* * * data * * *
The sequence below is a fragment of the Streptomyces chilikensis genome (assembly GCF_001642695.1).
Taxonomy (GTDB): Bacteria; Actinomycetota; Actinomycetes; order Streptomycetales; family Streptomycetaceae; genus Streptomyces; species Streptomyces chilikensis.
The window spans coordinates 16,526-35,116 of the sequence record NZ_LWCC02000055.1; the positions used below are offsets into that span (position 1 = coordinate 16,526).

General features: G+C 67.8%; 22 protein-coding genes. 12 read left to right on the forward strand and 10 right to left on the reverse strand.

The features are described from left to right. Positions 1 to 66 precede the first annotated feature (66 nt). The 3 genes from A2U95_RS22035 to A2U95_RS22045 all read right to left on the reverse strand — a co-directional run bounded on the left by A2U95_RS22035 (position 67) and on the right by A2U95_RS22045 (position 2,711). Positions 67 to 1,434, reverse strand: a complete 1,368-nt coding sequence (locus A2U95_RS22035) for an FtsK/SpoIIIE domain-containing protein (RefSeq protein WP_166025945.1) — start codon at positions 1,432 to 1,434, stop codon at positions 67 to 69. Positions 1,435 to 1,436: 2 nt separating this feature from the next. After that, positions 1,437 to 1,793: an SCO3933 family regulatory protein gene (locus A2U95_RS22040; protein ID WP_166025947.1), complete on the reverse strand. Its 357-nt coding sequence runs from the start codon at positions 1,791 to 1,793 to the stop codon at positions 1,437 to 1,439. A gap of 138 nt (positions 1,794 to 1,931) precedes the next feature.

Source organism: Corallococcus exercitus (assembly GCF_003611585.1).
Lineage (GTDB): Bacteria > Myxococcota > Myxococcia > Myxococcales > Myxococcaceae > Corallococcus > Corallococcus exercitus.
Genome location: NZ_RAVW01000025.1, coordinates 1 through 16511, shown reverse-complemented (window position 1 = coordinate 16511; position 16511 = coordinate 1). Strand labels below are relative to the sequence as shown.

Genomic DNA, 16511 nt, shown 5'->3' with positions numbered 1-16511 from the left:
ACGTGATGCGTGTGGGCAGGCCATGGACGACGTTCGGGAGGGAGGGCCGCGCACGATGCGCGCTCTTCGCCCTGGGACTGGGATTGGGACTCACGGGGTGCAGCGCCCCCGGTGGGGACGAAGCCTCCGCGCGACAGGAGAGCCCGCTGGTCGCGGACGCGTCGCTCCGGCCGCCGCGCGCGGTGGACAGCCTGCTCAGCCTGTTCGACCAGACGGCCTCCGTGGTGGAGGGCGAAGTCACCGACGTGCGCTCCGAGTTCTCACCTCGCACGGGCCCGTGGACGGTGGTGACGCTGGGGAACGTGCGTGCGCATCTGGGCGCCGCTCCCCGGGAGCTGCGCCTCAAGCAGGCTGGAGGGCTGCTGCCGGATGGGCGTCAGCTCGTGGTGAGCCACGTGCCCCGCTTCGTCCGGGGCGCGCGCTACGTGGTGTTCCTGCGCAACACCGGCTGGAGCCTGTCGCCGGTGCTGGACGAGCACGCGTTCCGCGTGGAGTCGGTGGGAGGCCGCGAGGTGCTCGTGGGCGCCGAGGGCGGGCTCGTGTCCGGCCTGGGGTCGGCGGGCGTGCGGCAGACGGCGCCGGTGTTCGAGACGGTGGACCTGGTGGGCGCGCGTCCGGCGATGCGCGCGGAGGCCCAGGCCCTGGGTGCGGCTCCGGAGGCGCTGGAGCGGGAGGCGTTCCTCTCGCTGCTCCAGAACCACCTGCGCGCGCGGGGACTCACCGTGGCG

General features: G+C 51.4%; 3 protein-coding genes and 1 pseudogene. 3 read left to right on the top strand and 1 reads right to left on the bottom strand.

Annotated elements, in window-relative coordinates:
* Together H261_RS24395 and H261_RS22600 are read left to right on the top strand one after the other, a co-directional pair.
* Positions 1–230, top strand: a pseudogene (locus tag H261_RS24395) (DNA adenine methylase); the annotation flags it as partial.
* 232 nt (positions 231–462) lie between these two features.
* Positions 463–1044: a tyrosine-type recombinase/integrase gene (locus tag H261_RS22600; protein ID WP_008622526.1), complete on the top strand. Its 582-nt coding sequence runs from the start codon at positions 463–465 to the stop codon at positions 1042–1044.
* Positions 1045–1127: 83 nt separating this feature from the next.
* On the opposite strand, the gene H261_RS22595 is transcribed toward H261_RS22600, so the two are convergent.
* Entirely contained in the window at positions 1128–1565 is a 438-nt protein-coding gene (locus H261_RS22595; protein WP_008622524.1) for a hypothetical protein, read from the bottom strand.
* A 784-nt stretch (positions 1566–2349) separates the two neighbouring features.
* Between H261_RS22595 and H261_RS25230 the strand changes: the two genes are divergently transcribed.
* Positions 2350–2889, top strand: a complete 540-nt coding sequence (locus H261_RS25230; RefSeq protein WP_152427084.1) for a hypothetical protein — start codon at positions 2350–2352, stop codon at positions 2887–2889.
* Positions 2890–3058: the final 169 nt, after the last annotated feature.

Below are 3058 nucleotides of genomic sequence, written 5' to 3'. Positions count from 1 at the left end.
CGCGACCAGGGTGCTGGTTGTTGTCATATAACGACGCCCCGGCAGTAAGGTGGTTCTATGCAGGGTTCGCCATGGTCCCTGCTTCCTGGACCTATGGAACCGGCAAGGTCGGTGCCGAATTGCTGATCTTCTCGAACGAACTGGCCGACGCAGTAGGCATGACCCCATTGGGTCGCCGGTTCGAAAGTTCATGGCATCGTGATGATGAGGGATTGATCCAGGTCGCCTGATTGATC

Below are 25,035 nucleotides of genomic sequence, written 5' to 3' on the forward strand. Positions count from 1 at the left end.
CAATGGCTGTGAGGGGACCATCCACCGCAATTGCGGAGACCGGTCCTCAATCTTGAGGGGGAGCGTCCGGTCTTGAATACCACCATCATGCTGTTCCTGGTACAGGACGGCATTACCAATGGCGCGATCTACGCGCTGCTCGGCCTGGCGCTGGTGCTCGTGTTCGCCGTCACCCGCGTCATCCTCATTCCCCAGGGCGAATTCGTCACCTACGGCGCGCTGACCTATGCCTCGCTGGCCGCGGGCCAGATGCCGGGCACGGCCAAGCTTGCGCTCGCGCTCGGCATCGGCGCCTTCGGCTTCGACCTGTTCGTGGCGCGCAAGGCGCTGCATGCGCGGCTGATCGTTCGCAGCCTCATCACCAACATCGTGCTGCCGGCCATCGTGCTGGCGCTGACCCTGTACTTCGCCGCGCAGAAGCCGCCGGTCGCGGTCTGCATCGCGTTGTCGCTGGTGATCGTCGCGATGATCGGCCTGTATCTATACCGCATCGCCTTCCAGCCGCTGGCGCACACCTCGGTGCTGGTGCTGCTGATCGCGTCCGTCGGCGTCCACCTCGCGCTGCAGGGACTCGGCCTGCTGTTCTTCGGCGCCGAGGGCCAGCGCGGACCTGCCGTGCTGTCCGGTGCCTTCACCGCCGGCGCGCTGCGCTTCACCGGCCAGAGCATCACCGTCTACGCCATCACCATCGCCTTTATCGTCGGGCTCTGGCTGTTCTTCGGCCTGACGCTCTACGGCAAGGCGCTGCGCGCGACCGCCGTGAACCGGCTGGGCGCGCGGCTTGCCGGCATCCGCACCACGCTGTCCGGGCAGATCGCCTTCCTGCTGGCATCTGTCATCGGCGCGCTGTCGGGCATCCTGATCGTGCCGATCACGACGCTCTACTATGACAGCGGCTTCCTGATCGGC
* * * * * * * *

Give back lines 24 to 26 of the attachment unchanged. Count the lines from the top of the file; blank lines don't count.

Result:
Below are 3058 nucleotides of genomic sequence, written 5' to 3'. Positions count from 1 at the left end.
CGCGACCAGGGTGCTGGTTGTTGTCATATAACGACGCCCCGGCAGTAAGGTGGTTCTATGCAGGGTTCGCCATGGTCCCTGCTTCCTGGACCTATGGAACCGGCAAGGTCGGTGCCGAATTGCTGATCTTCTCGAACGAACTGGCCGACGCAGTAGGCATGACCCCATTGGGTCGCCGGTTCGAAAGTTCATGGCATCGTGATGATGAGGGATTGATCCAGGTCGCCTGATTGATC

Below are 25,035 nucleotides of genomic sequence, written 5' to 3' on the forward strand. Positions count from 1 at the left end.